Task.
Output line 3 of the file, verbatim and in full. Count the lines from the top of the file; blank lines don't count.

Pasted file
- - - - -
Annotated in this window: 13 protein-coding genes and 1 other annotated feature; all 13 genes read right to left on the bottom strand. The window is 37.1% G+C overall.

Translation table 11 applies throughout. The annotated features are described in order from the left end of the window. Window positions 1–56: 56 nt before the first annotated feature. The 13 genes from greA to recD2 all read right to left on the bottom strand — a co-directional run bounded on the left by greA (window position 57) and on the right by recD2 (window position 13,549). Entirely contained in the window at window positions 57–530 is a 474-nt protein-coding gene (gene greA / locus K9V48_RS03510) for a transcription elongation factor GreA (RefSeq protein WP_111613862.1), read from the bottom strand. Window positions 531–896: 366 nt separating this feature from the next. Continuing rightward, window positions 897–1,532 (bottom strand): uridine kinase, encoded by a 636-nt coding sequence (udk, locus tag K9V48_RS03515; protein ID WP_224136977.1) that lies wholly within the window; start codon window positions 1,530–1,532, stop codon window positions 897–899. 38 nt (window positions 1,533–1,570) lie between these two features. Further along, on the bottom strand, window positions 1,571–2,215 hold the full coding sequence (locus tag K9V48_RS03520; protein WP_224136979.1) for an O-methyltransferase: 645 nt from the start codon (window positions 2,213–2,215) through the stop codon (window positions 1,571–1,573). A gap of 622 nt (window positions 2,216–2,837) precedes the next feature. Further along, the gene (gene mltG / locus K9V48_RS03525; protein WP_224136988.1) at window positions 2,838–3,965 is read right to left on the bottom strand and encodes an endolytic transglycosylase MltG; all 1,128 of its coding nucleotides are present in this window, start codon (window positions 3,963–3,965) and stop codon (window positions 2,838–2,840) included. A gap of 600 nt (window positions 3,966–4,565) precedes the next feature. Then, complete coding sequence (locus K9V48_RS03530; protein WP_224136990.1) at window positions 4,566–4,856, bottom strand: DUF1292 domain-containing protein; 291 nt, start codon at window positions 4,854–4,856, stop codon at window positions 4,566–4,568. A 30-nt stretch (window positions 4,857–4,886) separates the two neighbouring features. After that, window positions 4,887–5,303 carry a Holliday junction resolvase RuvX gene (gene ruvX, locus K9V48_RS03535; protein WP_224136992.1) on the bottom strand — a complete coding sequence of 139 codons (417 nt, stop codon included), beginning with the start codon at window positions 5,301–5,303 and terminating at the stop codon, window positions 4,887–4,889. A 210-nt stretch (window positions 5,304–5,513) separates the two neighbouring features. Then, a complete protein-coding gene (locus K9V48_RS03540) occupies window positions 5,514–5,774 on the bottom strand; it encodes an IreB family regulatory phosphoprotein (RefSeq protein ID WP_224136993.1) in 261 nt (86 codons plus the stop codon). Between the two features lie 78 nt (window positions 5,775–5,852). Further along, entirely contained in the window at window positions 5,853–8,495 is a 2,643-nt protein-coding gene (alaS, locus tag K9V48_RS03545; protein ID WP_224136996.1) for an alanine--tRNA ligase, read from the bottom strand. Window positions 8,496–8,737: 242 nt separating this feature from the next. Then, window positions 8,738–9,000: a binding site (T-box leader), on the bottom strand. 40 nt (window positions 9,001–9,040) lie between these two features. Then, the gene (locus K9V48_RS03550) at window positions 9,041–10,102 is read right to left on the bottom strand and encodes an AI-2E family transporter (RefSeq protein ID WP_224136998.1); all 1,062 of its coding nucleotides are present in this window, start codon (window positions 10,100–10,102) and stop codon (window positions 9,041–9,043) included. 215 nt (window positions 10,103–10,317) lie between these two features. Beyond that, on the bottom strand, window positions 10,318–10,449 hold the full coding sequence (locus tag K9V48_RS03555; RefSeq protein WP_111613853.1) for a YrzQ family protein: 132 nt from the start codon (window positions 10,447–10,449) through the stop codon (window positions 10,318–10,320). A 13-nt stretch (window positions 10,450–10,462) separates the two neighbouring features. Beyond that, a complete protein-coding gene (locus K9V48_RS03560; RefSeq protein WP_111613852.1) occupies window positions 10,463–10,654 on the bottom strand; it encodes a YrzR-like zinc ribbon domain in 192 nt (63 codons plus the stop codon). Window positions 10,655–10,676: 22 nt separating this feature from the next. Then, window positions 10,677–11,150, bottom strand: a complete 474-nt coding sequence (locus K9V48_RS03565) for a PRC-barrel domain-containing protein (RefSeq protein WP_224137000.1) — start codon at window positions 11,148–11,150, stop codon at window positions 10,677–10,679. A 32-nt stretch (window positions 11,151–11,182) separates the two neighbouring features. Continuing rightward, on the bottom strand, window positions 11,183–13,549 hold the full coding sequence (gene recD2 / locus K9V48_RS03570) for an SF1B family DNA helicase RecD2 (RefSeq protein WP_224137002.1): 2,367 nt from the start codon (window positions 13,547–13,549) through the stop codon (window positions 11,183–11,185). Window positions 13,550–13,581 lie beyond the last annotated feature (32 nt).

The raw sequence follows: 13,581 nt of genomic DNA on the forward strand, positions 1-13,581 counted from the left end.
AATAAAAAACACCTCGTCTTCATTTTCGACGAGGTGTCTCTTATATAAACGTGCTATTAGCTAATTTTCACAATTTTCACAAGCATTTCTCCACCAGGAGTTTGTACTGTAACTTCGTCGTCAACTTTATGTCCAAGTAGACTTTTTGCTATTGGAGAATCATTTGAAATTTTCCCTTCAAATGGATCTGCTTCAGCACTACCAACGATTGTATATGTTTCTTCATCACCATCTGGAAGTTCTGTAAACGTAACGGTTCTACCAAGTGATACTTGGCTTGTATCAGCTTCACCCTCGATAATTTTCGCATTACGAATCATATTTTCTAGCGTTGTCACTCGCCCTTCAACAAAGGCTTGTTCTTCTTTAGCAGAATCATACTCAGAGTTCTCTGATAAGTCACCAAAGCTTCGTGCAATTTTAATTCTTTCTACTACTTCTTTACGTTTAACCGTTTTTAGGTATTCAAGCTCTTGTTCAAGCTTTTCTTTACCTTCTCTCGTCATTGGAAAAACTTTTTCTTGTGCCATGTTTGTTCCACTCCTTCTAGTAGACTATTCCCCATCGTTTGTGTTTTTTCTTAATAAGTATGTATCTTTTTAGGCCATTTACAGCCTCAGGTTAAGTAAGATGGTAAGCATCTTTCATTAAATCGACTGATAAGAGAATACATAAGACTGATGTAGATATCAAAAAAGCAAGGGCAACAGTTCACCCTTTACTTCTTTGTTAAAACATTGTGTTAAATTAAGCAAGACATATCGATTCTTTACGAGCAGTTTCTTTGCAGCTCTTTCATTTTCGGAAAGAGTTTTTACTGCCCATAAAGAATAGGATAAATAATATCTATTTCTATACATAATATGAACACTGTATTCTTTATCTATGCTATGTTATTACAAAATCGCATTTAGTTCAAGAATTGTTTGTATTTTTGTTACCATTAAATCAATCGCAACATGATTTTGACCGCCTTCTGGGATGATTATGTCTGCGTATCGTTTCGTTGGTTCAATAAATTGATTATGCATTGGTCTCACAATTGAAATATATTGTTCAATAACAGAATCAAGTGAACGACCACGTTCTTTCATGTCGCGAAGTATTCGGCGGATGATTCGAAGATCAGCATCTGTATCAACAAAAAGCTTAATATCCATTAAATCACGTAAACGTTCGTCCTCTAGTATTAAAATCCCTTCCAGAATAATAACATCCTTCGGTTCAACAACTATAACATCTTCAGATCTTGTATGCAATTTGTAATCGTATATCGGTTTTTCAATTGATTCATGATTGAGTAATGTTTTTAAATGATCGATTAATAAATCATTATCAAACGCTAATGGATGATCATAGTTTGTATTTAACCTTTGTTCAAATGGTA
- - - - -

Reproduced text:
The raw sequence follows: 13,581 nt of genomic DNA on the forward strand, positions 1-13,581 counted from the left end.